If the transfer of equity is made as a result of an Order of the Court, then Insolvency Indemnity Insurance is not required. In other situations, where a property is being transferred at less than market value between joint owners, an Insolvency Act Indemnity Insurance policy may be required. This is something that that your conveyancing solicitor will check with Bank of Ireland This is because, if the outgoing party is made bankrupt in the future, their Trustee in Bankruptcy could argue that they had transferred the property in order to avoid their creditors and apply to the Court to have the transaction set aside. If this happens, it could affect your lender or a future buyer from you as they would lose the property and the lender may not get back
what they have loaned to you. The Insolvency Act Indemnity Insurance policy only protects
lenders such as Bank of Ireland or future buyers from you. If there is no mortgage and the outgoing owner is made bankrupt, there is a risk to you that you could lose your home if the transfer is set aside. The cost of the Insolvency Act Indemnity Insurance policy is dependent on the market value of the property at finalisation of the transfer of equity conveyancing.
Your property may be repossessed if you do not keep up repayments on your mortgage with Bank of Ireland.
Preparing the Transfer of Equity with a Bank of Ireland Mortgage
When it comes to preparing the the Land Registry documents your lawyer should in the ‘consideration’ panel choose the first option, if consideration is given; otherwise ignore the consideration panel altogether.
If Bank of Ireland is joining in the transfer to release someone from liability, put the release in the ‘additional provisions’ panel if someone is entering into a covenant relating to the charge, place it in the ‘additional provisions’ panel stamp duty land tax is not payable when there is no chargeable consideration for the transfer (Schedule 3, paragraph 1 of the Finance Act 2003). In the case of a transfer subject to a charge (even if the transfer is by way of gift) or if a property has been transferred for no value and there is an associated discharge, HMRC would view this as an assumption of an existing debt by the purchaser (Schedule 4, paragraph 8 of the Finance Act 2003) and stamp duty land tax may be payable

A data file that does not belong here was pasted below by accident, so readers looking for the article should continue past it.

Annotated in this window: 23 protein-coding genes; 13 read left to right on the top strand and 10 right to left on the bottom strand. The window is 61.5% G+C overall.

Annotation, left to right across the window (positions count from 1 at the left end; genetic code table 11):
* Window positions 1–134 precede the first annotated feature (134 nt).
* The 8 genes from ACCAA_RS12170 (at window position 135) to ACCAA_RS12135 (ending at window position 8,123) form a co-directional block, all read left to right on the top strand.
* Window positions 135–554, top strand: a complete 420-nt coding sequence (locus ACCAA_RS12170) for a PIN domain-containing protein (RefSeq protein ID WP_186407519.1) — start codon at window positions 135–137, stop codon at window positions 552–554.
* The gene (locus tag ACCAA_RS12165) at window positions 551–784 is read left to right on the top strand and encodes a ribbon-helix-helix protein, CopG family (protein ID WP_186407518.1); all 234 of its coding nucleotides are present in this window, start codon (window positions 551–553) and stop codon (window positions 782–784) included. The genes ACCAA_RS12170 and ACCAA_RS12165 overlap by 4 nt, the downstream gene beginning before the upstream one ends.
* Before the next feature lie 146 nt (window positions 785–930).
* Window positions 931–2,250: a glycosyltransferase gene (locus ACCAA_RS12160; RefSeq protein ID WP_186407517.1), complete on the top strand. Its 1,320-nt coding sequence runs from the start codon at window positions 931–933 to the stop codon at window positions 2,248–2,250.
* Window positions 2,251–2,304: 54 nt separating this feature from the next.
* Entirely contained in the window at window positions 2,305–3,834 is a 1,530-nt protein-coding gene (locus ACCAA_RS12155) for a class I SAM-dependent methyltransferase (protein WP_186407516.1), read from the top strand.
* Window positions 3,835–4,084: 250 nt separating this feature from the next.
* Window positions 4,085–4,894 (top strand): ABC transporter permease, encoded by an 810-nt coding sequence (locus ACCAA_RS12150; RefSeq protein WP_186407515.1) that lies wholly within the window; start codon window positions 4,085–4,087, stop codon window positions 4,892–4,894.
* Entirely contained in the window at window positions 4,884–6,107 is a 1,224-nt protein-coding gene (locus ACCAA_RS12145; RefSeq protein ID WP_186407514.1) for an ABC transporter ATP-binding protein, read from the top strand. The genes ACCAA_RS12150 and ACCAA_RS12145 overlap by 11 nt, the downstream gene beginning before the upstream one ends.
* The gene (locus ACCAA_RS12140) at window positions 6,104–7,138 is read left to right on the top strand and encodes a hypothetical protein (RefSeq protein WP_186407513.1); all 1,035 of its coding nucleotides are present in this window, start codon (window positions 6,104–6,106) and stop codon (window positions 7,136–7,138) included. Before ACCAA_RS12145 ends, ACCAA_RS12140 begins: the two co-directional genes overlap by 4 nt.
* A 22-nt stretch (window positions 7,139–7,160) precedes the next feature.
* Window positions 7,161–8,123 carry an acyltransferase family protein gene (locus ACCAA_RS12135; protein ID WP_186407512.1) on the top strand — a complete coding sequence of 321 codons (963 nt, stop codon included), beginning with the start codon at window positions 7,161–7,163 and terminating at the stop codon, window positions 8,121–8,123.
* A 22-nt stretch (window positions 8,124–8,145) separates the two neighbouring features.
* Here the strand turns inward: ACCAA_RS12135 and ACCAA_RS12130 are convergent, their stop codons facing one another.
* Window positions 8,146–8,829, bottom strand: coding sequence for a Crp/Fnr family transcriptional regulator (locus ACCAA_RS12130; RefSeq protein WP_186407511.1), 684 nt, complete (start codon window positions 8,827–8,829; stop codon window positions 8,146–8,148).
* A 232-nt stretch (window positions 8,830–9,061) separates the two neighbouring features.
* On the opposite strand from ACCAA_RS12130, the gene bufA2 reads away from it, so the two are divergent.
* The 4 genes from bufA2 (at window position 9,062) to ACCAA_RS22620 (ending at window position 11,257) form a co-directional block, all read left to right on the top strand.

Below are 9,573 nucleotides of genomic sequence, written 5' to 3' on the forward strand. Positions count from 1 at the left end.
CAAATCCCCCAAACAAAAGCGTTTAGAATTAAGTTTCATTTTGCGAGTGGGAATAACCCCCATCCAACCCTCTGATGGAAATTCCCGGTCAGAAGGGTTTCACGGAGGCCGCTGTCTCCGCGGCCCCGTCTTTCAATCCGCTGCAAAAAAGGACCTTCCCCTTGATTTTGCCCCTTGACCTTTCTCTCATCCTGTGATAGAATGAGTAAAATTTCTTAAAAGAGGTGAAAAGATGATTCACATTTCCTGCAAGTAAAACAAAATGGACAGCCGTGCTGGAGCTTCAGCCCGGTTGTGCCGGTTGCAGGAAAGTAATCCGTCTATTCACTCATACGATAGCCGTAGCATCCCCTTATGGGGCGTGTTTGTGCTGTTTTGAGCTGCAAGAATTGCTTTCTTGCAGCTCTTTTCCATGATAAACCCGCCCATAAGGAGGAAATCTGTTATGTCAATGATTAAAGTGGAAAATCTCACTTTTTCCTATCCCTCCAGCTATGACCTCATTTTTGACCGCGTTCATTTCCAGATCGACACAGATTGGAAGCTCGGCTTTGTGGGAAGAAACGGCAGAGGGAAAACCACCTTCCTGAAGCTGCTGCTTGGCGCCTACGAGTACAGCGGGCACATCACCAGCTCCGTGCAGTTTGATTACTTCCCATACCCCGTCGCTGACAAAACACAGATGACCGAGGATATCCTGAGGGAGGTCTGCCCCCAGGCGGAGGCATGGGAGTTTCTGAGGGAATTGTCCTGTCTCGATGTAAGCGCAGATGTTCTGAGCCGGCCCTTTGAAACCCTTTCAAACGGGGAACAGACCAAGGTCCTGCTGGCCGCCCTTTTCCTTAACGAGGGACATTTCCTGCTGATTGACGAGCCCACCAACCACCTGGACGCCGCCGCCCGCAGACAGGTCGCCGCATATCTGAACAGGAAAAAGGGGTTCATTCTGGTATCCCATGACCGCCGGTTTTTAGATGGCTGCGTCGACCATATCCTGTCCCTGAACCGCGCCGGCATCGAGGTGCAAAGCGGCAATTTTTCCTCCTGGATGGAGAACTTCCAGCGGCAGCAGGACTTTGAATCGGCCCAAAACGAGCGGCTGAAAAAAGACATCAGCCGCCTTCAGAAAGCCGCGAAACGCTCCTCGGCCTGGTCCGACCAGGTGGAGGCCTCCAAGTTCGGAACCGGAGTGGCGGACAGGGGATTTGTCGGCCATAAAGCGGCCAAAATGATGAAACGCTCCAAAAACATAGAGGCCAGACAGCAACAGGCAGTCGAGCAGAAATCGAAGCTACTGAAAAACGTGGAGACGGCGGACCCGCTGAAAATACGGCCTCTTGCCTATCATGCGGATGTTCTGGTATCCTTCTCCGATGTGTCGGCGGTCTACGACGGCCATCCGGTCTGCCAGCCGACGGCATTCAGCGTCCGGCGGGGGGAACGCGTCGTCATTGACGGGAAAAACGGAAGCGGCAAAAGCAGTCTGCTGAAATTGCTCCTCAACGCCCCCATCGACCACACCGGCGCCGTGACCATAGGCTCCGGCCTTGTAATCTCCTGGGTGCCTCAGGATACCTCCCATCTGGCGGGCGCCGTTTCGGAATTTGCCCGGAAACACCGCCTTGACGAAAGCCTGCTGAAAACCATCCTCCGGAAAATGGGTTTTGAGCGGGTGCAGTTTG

if you wish you may state in the ‘additional provisions’ panel that ‘This transfer is made subject to a charge dated… in favour of…’
On form AP1, your conveyancer should describe the transfer as ‘transfer of equity’ to assist Land Registry staff.
Information provided on this webpage is for general information and only applies to England and Wales. It should not be regarded as advice for members of the public who should contact their lawyer,mortgage broker, insurer and accountant for specific advice relating to transfer of equity. Whilst we endeavour to keep the information up to date and correct we do not make any representation or warranties of any kind about its completeness, accuracy, reliability or suitability. Any reliance you place on the information is strictly at your own risk. Lexsure will not be liable for any direct or indirect loss or damage arising out of or in connection with the use of this information.